Measurement tools: analog vs digital

@Rayman said:

Digital is way better

@Roy Eltham said: "Here is a dual unit analog"

@potatohead said: "I make sure I have one good analog tool and perfer them in most cases"

Before we clog @Ken Gracey thread, I thought we might have a tool chat.

Comments

  • Well, as the subject of the initial excitement over not having a battery for my digital calipers, I'd like to say I'm a fan of the digital, battery-powered tools. Aside from this battery fiasco, why would one want to go backwards? I'm a bit lazy, need quick results, and it's much faster to read a digital display than line up small engraved lines. . .unless I don't have a battery.

    Ken Gracey
  • My own tastes vary. I prefer analog measuring tools in the majority of scenarios.

    Digital ones tend to update slowly. This is fine for static measurements, but not so great for dynamic ones.

    Batteries... yeah, they go dead. Cheap o calipers tend to have high standby current.

    Analogs need care and feeding.

    No perfect answer. For me, I love always on. Sort of in the same way paper is always on.

    Paper does not have downtime, nor do analog tools.

    Go!
  • I own and use a digital one. I just saw the link to the over $200 analog ones that were sae only and wanted to see if there was a cheaper alternative that also did metric.
  • potatoheadpotatohead Posts: 10,070
    edited 2020-07-09 - 02:30:29
    I have used those. Frankly, I prefer digital in a mixed unit scenario, or single unit analogs. (Just will convert)

    The dual unit analogs never felt quite right to me personally.

    I bought a $200 ish 12" caliper in 87. Love it, still use it. And I know that tool well.

    Have owned a few digital. The one I have now has good standby. I use it for metric measurements sometimes. I like it.
  • Cheap autozone digital caliper has served me well for almost 10 years. Only 2 sets of batteries. does the job. SAE and Metric.
  • Not completely on topic, but I used a micrometer as a C-Clamp once...I learned a few new words that day from the owner.
  • LOL

    Been there done that.

    @frank freedman you got a good one. Around the shop here, there are a few analog tools. Mine mostly.

    One good digital unit. I like and use it regularly. Several cheap ones that hog down batteries!

    One case I like a lot are analog dial indicators. Move them over a surface, for example, and one gets a high fidelity map. The refresh rate and need to mentally compute / convert flashing numbers to geometry is lacking.

  • If you have a 3D printer, there are designs available that make a small widget that plugs into the battery compartment and cuts off the trickle drain.
  • Phil Pilgrim (PhiPi)Phil Pilgrim (PhiPi) Posts: 22,691
    edited 2020-07-09 - 19:31:38
    I've used the same 8" Mitutoyo analog calipers for more than 30 years. (They were gifted to me for measuring Dungeness crab in the field.) So they're obviously reliable, and I don't have any trouble reading the scale. But many, if not most, digital calipers are dual-mode: English/metric. To convert to metric, I have to have my calculator handy. (25.4 is as emblazoned in my brain, as 256.) Otherwise, I'm happy with the analog calipers and expect to use them until they become part of my estate -- along with the calculator. :)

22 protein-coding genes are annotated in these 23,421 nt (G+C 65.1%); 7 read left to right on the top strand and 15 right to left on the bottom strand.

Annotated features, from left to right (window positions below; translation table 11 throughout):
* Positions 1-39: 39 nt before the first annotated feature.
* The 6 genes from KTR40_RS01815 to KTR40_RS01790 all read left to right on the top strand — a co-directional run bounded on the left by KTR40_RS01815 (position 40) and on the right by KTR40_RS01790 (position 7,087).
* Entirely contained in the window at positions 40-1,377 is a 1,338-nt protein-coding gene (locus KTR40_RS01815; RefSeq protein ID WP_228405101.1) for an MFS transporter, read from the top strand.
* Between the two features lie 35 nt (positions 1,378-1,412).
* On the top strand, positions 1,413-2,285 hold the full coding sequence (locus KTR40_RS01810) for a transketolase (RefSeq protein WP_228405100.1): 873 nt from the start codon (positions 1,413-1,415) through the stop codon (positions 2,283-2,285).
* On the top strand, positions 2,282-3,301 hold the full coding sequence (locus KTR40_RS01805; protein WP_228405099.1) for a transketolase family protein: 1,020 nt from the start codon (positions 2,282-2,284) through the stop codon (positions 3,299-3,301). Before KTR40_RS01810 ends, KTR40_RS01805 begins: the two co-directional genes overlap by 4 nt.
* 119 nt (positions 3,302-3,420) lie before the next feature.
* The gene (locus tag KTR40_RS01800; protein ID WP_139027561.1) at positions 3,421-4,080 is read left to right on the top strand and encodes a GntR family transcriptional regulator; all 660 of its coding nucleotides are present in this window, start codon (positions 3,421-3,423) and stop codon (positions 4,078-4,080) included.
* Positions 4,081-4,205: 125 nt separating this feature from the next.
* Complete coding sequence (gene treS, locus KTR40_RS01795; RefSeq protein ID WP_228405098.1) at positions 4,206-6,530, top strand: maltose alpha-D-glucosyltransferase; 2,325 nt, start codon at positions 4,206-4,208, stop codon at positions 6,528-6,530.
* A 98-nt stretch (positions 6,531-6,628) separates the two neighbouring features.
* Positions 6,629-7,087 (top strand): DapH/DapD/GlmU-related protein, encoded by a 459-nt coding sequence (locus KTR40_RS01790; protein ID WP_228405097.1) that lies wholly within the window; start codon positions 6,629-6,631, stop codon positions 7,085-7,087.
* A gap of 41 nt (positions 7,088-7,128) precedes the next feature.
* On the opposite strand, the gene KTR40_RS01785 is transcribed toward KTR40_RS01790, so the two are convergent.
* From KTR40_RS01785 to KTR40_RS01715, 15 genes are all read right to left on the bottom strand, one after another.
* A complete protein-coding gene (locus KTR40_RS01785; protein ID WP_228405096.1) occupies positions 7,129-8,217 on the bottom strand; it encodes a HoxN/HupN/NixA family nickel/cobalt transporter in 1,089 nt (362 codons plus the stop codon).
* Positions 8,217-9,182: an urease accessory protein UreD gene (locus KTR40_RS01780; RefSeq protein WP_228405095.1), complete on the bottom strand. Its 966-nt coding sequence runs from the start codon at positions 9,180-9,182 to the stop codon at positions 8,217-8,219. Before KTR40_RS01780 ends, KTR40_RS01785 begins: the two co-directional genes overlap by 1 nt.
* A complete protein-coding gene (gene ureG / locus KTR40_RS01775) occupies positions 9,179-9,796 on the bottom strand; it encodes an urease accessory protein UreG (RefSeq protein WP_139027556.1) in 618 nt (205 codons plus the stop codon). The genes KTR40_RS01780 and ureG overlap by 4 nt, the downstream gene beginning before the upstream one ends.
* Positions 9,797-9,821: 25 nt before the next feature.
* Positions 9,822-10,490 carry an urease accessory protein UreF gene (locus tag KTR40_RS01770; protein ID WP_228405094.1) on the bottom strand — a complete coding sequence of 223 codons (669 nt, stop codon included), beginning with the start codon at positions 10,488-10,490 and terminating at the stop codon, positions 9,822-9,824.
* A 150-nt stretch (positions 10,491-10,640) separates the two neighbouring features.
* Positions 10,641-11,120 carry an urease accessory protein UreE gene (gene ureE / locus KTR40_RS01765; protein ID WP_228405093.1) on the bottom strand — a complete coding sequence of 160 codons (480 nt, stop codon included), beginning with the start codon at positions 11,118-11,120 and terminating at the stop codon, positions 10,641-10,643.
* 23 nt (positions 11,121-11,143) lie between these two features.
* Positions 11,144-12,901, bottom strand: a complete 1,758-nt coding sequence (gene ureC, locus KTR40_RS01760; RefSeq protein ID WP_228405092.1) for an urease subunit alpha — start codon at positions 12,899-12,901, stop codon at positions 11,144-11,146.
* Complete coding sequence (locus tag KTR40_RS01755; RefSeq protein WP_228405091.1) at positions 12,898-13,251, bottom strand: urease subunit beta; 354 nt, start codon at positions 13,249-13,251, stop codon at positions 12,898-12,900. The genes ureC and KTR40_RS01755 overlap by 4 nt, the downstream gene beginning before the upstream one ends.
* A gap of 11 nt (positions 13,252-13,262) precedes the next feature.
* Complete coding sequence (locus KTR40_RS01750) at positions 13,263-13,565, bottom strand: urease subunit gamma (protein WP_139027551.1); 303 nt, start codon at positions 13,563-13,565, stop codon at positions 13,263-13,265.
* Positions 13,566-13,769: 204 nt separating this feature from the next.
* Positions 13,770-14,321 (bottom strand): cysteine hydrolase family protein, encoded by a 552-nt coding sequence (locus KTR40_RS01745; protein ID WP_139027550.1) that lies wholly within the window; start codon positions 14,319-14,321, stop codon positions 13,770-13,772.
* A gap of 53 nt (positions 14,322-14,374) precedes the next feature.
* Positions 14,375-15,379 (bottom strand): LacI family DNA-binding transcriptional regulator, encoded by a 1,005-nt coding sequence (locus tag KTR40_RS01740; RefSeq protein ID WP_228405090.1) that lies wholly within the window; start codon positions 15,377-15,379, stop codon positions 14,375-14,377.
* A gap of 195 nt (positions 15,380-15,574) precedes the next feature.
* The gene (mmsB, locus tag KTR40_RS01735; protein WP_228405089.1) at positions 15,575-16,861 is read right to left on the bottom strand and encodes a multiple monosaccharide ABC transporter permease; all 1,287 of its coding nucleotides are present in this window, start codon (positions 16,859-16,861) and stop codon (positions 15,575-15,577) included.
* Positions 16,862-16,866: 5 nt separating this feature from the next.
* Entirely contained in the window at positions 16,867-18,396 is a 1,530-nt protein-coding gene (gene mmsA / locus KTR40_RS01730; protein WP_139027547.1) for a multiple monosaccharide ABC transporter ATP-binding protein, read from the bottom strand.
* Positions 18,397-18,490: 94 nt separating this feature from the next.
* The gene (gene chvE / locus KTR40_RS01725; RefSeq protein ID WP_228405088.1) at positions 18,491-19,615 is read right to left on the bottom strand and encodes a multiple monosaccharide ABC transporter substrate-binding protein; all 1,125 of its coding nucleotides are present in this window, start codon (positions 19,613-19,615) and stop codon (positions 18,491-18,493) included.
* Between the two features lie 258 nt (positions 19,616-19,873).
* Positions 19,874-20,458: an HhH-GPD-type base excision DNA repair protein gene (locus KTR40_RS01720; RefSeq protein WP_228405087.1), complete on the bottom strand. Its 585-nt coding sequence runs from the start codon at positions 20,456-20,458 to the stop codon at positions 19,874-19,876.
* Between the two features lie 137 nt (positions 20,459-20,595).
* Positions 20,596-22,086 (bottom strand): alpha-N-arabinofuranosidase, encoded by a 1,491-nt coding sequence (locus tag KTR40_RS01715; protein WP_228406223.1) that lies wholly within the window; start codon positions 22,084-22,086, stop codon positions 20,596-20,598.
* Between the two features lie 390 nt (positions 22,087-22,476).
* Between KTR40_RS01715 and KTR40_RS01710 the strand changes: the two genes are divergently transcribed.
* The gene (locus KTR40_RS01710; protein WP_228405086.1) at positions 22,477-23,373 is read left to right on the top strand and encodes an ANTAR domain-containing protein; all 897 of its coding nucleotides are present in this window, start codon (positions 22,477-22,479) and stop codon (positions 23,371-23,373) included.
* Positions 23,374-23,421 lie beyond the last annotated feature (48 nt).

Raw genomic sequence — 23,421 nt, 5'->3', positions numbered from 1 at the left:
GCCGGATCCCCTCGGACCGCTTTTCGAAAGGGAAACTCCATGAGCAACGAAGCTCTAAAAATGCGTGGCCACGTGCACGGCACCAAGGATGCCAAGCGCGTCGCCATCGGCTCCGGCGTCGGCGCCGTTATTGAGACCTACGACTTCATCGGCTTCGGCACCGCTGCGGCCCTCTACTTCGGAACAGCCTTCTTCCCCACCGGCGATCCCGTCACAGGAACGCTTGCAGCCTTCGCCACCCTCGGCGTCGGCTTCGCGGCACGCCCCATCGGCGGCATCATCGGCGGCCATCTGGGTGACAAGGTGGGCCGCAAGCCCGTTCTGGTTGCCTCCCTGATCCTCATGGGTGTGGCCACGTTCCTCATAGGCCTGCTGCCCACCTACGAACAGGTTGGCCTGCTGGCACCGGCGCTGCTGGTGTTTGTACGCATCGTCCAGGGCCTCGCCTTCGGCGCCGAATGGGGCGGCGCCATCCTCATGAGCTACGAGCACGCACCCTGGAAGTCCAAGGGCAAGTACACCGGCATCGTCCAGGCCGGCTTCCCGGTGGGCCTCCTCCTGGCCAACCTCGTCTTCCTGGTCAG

-Phil
  • I've used the same 8" Mitutoyo analog calipers for more than 30 years. (They were gifted to me for measuring Dungeness crab in the field.) So they're obviously reliable, and I don't have any trouble reading the scale. But many, if not most, digital calipers are dual-mode: English/metric. To convert to metric, I have to have my calculator handy. (25.4 is as emblazoned in my brain, as 256.) Otherwise, I'm happy with the analog calipers and expect to use them until they become part of my estate -- along with the calculator. :)

    -Phil
    ... and the Faber Castell Slide Rule :)
  • I'll see your Faber Castell and raise you a yellow on aluminium Pickett 1010ES with black leather belt loop hard case.....
  • Cluso99Cluso99 Posts: 16,380
    edited 2020-07-10 - 14:49:40
    I’ll see your Pickett 1010-es and raise you a set (booklet) of log tables :)

    Truth be told I no longer have my original tables but I do have my slide rules (two sets)

    I still have a set of 3 miniature screwdrivers in pouch that IIRC came on a 1960’s Radio and Hobbies magazine. Use them often as in yesterday on a P1 pcb! Work great when soldering a set of pin stakes reverse way around, then cut the excess, turn over to top of pcb and pry the plastic retainer off the pin header to leave a short set of pins to take the small shunts.
  • frank freedmanfrank freedman Posts: 1,664
    edited 2020-07-11 - 00:24:36
    @Cluso99 ,

    I guess we should be happy we are not sitting on park benches having this kind of discussion about our medical issues 😎 ...........
  • Cheap digital metal jawed caliper does for home machining and 3d printing. The low battery life is annoying but can be fixed. There is a 3d print available to make a tiny insulating wedge. Remove the slide out panel for the computer link and push wedge in there. It simply isolates one side of the battery fromt he spring terminal. Could be cut and filed out of plastic sheet too. I've had the same battery in for 3 years. I like analogue meters for electronics where a trend needs watching, digital for precision.
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